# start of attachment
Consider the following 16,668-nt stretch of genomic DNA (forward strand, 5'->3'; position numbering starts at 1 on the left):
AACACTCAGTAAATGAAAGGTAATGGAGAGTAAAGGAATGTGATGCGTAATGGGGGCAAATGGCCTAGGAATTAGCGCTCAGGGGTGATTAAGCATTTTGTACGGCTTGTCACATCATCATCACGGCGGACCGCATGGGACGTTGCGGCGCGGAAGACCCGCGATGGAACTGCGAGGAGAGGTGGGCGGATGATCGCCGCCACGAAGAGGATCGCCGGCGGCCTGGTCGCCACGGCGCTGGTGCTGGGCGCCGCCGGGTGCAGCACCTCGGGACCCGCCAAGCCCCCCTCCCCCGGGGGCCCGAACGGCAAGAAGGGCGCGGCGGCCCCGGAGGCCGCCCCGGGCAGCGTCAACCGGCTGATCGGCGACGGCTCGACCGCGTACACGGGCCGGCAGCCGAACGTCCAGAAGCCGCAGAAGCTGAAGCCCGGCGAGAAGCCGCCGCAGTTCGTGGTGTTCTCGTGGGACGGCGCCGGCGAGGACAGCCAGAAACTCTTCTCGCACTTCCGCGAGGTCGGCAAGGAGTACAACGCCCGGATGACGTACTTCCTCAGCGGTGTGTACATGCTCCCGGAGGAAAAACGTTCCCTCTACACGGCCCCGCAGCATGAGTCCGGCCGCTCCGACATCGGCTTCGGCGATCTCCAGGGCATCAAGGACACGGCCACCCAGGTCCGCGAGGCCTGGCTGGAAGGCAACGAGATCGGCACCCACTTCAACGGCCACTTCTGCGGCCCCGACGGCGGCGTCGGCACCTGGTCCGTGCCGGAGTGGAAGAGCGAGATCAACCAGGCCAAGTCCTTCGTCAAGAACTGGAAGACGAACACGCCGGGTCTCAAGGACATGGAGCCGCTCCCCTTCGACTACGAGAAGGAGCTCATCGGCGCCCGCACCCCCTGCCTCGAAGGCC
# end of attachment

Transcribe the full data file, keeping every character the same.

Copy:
Consider the following 16,668-nt stretch of genomic DNA (forward strand, 5'->3'; position numbering starts at 1 on the left):
AACACTCAGTAAATGAAAGGTAATGGAGAGTAAAGGAATGTGATGCGTAATGGGGGCAAATGGCCTAGGAATTAGCGCTCAGGGGTGATTAAGCATTTTGTACGGCTTGTCACATCATCATCACGGCGGACCGCATGGGACGTTGCGGCGCGGAAGACCCGCGATGGAACTGCGAGGAGAGGTGGGCGGATGATCGCCGCCACGAAGAGGATCGCCGGCGGCCTGGTCGCCACGGCGCTGGTGCTGGGCGCCGCCGGGTGCAGCACCTCGGGACCCGCCAAGCCCCCCTCCCCCGGGGGCCCGAACGGCAAGAAGGGCGCGGCGGCCCCGGAGGCCGCCCCGGGCAGCGTCAACCGGCTGATCGGCGACGGCTCGACCGCGTACACGGGCCGGCAGCCGAACGTCCAGAAGCCGCAGAAGCTGAAGCCCGGCGAGAAGCCGCCGCAGTTCGTGGTGTTCTCGTGGGACGGCGCCGGCGAGGACAGCCAGAAACTCTTCTCGCACTTCCGCGAGGTCGGCAAGGAGTACAACGCCCGGATGACGTACTTCCTCAGCGGTGTGTACATGCTCCCGGAGGAAAAACGTTCCCTCTACACGGCCCCGCAGCATGAGTCCGGCCGCTCCGACATCGGCTTCGGCGATCTCCAGGGCATCAAGGACACGGCCACCCAGGTCCGCGAGGCCTGGCTGGAAGGCAACGAGATCGGCACCCACTTCAACGGCCACTTCTGCGGCCCCGACGGCGGCGTCGGCACCTGGTCCGTGCCGGAGTGGAAGAGCGAGATCAACCAGGCCAAGTCCTTCGTCAAGAACTGGAAGACGAACACGCCGGGTCTCAAGGACATGGAGCCGCTCCCCTTCGACTACGAGAAGGAGCTCATCGGCGCCCGCACCCCCTGCCTCGAAGGCC